A will is simply a legal document in which you, the testator, declare who will manage your estate after you die. Your estate can consist of big, expensive things such as a vacation home but also small items that might hold sentimental value such as photographs. The person named in the will to manage your estate is called the executor because he or she executes your stated wishes. A will can also serve to declare who you wish to become the guardian for any minor children or dependents, and who you want to receive specific items that you own. Someone designated to receive any of your property is called a beneficiary. Some types of property, including certain insurance policies and retirement accounts, generally aren’t covered by wills. You should’ve listed beneficiaries when you took out the policies or opened the accounts. Check if you can’t remember, and make sure you keep beneficiaries up to date, since what you have on file when you die should dictate who receives those assets. If you die without a valid will, you’ll become what’s called intestate. That usually means your estate will be settled based on the laws of your state that outline who inherits what. Probate is the legal process of transferring the property of a deceased person to the rightful heirs. Since no executor was named, a judge appoints an administrator to serve in that capacity. An administrator also will be named if a will is deemed to be invalid. All wills must meet certain standards such as being witnessed to be legally valid. Again, requirements vary from state to state. An administrator will most likely be a stranger to you and your family, and he or she will be bound by the letter of the probate laws of your state. As such, an administrator may make decisions that wouldn’t necessarily agree with your wishes or those of your heirs.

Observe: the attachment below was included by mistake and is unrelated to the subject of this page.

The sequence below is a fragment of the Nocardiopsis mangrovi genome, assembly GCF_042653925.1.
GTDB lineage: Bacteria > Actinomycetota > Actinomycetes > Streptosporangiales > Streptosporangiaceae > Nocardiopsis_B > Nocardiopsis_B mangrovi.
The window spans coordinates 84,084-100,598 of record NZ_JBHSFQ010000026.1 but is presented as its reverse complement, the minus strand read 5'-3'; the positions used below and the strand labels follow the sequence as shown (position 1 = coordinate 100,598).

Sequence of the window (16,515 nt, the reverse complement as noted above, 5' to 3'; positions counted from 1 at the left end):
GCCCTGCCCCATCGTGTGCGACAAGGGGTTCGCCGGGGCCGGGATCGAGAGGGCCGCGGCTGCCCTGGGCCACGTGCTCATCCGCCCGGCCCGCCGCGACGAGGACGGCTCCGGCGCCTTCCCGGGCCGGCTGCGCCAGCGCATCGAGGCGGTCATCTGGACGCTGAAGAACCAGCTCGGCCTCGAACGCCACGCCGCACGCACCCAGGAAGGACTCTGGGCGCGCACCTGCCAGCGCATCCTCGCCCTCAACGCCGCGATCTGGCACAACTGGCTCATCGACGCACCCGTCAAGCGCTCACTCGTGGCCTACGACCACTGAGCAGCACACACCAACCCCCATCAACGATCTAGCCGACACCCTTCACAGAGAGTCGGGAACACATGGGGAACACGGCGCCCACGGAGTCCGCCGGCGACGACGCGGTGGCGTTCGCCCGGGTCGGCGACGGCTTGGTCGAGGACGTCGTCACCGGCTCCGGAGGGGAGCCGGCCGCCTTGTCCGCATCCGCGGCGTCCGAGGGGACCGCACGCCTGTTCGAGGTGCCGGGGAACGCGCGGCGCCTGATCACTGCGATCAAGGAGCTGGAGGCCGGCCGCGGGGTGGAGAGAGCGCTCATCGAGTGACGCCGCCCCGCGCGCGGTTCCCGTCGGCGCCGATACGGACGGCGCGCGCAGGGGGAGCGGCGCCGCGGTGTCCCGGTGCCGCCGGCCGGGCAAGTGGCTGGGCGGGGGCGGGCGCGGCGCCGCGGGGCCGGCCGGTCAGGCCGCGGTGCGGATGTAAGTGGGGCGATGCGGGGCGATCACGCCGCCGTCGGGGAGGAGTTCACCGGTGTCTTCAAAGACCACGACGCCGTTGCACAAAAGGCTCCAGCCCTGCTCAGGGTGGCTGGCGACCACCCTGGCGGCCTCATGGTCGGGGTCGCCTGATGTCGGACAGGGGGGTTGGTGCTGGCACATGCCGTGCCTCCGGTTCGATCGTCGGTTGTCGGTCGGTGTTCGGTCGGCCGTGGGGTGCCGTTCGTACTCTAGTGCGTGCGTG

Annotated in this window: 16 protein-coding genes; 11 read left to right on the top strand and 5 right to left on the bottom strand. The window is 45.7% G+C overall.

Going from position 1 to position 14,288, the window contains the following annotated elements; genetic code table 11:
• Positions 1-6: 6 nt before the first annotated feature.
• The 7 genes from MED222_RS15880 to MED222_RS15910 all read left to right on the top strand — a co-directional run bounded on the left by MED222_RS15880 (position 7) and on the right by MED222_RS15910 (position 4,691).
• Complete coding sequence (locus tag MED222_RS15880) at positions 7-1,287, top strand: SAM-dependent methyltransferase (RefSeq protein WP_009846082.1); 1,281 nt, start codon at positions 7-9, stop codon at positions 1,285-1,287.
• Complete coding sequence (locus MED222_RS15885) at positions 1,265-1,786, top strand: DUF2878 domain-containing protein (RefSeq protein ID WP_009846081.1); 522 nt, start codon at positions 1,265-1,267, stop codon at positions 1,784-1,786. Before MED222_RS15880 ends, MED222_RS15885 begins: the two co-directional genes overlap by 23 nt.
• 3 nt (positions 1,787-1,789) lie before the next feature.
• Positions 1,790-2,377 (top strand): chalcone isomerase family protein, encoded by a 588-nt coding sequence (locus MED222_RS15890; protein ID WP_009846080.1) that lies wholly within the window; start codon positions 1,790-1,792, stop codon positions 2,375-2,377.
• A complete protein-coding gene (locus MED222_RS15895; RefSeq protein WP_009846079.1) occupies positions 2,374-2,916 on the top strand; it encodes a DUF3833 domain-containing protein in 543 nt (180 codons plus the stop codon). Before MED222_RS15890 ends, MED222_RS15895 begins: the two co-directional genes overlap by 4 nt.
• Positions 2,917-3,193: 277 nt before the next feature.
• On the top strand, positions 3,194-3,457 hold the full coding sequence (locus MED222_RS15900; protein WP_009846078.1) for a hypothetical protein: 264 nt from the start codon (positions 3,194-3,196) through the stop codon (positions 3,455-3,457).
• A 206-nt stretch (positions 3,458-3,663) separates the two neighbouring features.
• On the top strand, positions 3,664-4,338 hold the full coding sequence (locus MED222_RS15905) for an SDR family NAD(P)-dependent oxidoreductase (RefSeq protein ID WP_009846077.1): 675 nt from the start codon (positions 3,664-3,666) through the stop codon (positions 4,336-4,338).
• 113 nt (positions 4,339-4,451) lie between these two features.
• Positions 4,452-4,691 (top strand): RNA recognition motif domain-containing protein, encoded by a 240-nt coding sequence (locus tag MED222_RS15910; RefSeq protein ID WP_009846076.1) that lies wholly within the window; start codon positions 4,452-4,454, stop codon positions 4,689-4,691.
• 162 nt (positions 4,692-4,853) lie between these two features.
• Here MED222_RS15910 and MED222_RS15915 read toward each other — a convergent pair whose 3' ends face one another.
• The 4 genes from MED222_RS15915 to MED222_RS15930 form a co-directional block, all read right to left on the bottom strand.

Expedient Things To Include In Your Will
• Name a personal representative or executor: In an individual will, your parent can name a person or institution to act as personal representative, called an executor in some states, who will be responsible for making sure that the will is carried out as written and that the property is divvied up and distributed as directed. It’s also wise to name an alternate in case the first choice is unable or unwilling to act.